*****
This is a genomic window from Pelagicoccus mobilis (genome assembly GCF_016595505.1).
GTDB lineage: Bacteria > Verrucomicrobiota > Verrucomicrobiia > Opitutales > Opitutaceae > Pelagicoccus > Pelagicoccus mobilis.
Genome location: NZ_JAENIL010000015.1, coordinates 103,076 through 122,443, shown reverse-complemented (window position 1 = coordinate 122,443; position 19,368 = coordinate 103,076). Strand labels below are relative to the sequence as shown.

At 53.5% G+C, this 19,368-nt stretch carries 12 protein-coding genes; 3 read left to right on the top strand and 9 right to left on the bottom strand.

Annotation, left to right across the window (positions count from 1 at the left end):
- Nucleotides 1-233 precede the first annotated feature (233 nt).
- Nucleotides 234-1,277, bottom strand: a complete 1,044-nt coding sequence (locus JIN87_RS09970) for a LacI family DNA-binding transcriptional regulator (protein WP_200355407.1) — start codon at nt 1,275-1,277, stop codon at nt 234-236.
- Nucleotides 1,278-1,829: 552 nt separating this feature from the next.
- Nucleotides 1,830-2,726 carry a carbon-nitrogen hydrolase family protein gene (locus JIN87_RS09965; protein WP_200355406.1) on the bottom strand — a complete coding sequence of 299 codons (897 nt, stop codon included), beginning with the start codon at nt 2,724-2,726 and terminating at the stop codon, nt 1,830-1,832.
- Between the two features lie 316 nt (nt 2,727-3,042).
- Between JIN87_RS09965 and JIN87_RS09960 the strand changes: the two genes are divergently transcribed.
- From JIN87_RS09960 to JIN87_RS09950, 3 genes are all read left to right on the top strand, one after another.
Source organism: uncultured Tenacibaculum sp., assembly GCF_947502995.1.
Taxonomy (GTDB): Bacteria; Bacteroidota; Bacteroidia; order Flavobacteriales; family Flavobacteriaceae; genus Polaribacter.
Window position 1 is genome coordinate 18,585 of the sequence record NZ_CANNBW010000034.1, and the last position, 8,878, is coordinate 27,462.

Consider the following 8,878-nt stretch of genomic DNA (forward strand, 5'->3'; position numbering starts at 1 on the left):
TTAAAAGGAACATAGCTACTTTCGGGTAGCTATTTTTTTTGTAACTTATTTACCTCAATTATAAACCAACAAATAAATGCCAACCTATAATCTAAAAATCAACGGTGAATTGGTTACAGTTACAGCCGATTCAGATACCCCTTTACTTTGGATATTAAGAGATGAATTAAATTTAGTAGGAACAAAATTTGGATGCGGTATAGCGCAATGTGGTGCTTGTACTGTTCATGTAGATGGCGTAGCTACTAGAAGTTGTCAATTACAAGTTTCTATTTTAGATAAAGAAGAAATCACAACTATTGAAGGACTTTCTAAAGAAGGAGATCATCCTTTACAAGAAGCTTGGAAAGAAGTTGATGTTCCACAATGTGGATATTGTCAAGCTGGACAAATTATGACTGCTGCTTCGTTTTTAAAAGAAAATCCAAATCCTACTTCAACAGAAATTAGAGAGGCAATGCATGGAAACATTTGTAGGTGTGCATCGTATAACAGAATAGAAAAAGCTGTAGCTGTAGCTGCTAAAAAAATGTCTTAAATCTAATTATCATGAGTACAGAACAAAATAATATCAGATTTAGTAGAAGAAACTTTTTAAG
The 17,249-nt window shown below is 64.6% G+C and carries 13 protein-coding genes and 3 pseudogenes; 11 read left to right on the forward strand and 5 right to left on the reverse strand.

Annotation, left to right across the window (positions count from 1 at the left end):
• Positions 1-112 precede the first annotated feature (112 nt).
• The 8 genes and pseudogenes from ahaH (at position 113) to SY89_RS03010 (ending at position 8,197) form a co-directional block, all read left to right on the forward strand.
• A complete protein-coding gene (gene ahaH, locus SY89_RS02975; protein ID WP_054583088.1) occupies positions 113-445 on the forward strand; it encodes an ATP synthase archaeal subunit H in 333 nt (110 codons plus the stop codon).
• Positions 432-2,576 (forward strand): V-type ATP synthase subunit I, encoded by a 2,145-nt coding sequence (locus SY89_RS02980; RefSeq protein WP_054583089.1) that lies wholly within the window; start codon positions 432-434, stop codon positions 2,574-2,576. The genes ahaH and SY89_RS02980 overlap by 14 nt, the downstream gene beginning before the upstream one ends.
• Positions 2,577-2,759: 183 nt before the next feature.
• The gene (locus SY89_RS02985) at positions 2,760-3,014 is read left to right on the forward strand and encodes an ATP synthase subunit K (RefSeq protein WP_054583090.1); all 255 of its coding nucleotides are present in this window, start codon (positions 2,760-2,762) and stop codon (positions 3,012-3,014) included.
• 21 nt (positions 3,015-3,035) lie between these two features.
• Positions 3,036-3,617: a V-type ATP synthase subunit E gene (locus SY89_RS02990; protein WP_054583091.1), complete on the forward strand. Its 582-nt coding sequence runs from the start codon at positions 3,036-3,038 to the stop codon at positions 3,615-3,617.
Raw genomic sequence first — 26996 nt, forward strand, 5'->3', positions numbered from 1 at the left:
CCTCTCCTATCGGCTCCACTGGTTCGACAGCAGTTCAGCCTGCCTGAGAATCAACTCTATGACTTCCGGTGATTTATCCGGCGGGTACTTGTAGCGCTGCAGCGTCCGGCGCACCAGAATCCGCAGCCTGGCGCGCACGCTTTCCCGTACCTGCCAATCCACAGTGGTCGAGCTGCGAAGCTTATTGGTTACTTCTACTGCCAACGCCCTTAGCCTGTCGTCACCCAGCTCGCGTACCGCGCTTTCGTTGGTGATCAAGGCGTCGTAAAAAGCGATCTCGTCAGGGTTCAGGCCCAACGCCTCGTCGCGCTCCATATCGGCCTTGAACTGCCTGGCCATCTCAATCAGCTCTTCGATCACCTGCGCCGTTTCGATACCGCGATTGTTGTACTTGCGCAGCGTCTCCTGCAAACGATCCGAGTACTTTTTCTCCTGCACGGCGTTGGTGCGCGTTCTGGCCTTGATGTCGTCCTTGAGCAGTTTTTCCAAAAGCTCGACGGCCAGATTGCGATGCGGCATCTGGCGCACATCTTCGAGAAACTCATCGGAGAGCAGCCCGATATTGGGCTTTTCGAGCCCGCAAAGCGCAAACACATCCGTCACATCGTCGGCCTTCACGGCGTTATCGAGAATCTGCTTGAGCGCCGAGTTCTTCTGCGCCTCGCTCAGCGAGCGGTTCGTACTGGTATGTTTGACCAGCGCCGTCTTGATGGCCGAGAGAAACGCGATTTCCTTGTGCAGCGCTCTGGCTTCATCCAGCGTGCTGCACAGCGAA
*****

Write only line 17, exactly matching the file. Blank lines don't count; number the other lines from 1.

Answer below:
TTAAAAGGAACATAGCTACTTTCGGGTAGCTATTTTTTTTGTAACTTATTTACCTCAATTATAAACCAACAAATAAATGCCAACCTATAATCTAAAAATCAACGGTGAATTGGTTACAGTTACAGCCGATTCAGATACCCCTTTACTTTGGATATTAAGAGATGAATTAAATTTAGTAGGAACAAAATTTGGATGCGGTATAGCGCAATGTGGTGCTTGTACTGTTCATGTAGATGGCGTAGCTACTAGAAGTTGTCAATTACAAGTTTCTATTTTAGATAAAGAAGAAATCACAACTATTGAAGGACTTTCTAAAGAAGGAGATCATCCTTTACAAGAAGCTTGGAAAGAAGTTGATGTTCCACAATGTGGATATTGTCAAGCTGGACAAATTATGACTGCTGCTTCGTTTTTAAAAGAAAATCCAAATCCTACTTCAACAGAAATTAGAGAGGCAATGCATGGAAACATTTGTAGGTGTGCATCGTATAACAGAATAGAAAAAGCTGTAGCTGTAGCTGCTAAAAAAATGTCTTAAATCTAATTATCATGAGTACAGAACAAAATAATATCAGATTTAGTAGAAGAAACTTTTTAAG